Watch those "Arisakas" without a Type marking and with one piece stocks; those are two of the signs of training rifles, some of which are thought by collectors to be "variations" of the Type 99 or Type 38. One was offered to me not long ago at a high price as an "experimental" rifle because of the low serial number and lack of markings.

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Old September 16, 2012, 02:34 PM   #15
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Japanese Mauser...

The Arisakas are, essentually Mauser pattern rifles. There are lots of deviations from the Mauser, most notably the safety and action tangs, but it is the mauser system at its heart.

Many Arisakas were converted to other calibers in the US, because Jap ammo was non-existant, and commercial ammo in the Jap calibers was very scarce, and expensive. Today, you can get new brass for both calibers, so we don't have to form cases from .30-06 anymore.

Ballistically, the 7.7mm Jap is equal to the .303 British (same size bullet, same speeds), and good for anything the .303 is.

Prices on all the milsurps are going nowhere but up, and even poor condition rifles, unaltered, are bringing more than they used to. A complete "issue condition" type 99 (7.7mm) will have the monopod, action dust cover, and AA sights (except for the very late war variants), but are rarely found complete, and bring a premium price when they are.

Normal is a two or three piece stock (plus handguard), and the dust covers were often removed by Japanese troops (they tend to rattle).

An intact Crysanthamum "usually" indicated a captured rifle, not one formally surrendered, but there are apparently numbers of surrendered rifles that did not have the 'mum" defaced, so unless you have some history of the individual rifle ("dad/grandpa brought it back from Saipan", etc....) you can't really be certain.

Bores on the 6.5s have a reputation for varying widely from standard 6.5mm dimensions, so if you get one of these, check it carefully. Old loading manuals warn of gas blow by (always, ALWAYS wear shooting glasses) if the bores are oversize for the bullets used.
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Old September 16, 2012, 07:46 PM   #16
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Good stuff 44. I never had a T-38 6.5 with an oversize bore that I know of. The early 6.5's had a different twist rate and would usually shoot wild with standard(Norma) ammo. Loading up to a heavier bullet which it was originally designed for usually helps that. I think they were using 190 grain bullets in the beginning.

There are hundreds of thousands of T-99's with no model markings. These are commonly known as "Last Ditch" rifles and if you want a shooter, I would avoid them. The barrel steel was down graded, the stocks were downgraded and had less wood. The buttplates were wood. In general, everything was cheapened. I would consider them safe to shoot, but would check it out good. I had Korean made T-99's that were pretty scarey looking.They are not true "Last ditch" rifles. I only ever saw one and it had an oversize cast iron receiver with navel markings.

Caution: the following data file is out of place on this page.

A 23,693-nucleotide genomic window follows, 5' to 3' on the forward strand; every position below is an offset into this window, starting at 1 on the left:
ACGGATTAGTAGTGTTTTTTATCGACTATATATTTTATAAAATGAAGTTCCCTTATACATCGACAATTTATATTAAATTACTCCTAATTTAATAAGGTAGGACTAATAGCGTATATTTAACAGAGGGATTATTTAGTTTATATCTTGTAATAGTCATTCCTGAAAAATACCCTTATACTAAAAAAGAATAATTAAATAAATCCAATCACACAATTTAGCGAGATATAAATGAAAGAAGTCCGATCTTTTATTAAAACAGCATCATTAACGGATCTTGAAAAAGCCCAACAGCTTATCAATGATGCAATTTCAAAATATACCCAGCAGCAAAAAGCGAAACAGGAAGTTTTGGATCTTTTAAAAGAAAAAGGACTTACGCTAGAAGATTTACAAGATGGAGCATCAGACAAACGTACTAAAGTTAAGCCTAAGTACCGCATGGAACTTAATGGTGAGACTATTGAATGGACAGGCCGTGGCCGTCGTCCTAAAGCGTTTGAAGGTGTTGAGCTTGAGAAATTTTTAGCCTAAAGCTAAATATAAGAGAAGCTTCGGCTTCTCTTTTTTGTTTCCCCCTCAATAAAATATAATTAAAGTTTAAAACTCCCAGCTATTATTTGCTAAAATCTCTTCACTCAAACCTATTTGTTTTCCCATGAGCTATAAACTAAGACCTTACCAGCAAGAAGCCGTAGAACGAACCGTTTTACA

Markings: used last three numbers from serial #. The T-38 could have double markings-many were factory rebuilt.

T-38 parts marked: bayonet lug, receiver, bolt, F/pin, safety, dust cover
*more parts could be marked if it was rebuilt

T-99 Parts marked: Bayonet stud, receiver, bolt, F/pin, safety, dust cover
*Late war guns could be missing a lot of markings

It is too hard to just give a solid answer. As you get more familiar with them, you will start to see some weird stuff. I had loaded ball 6.5 ammo made by KYNOCH (England) and nobody seems to know why. There are thousands of T-38's with the mum intact. I know China dumped a load on us when the import laws changed. I would not pay more for a T-38 with an intact MUM.

Last edited by Gunplummer; September 16, 2012 at 07:54 PM.
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Old September 16, 2012, 07:55 PM   #17
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Good stuff 44. I never had a T-38 6.5 with an oversize bore that I know of. The early 6.5's had a different twist rate and would usually shoot wild with standard(Norma) ammo. Loading up to a heavier bullet which it was originally designed for usually helps that. I think they were using 190 grain bullets in the beginning.

There are hundreds of thousands of T-99's with no model markings. These are commonly known as "Last Ditch" rifles and if you want a shooter, I would avoid them. The barrel steel was down graded, the stocks were downgraded and had less wood. The buttplates were wood. In general, everything was cheapened. I would consider them safe to shoot, but would check it out good. I had Korean made T-99's that were pretty scarey looking.They are not true "Last ditch" rifles. I only ever saw one and it had an oversize cast iron receiver with navel markings.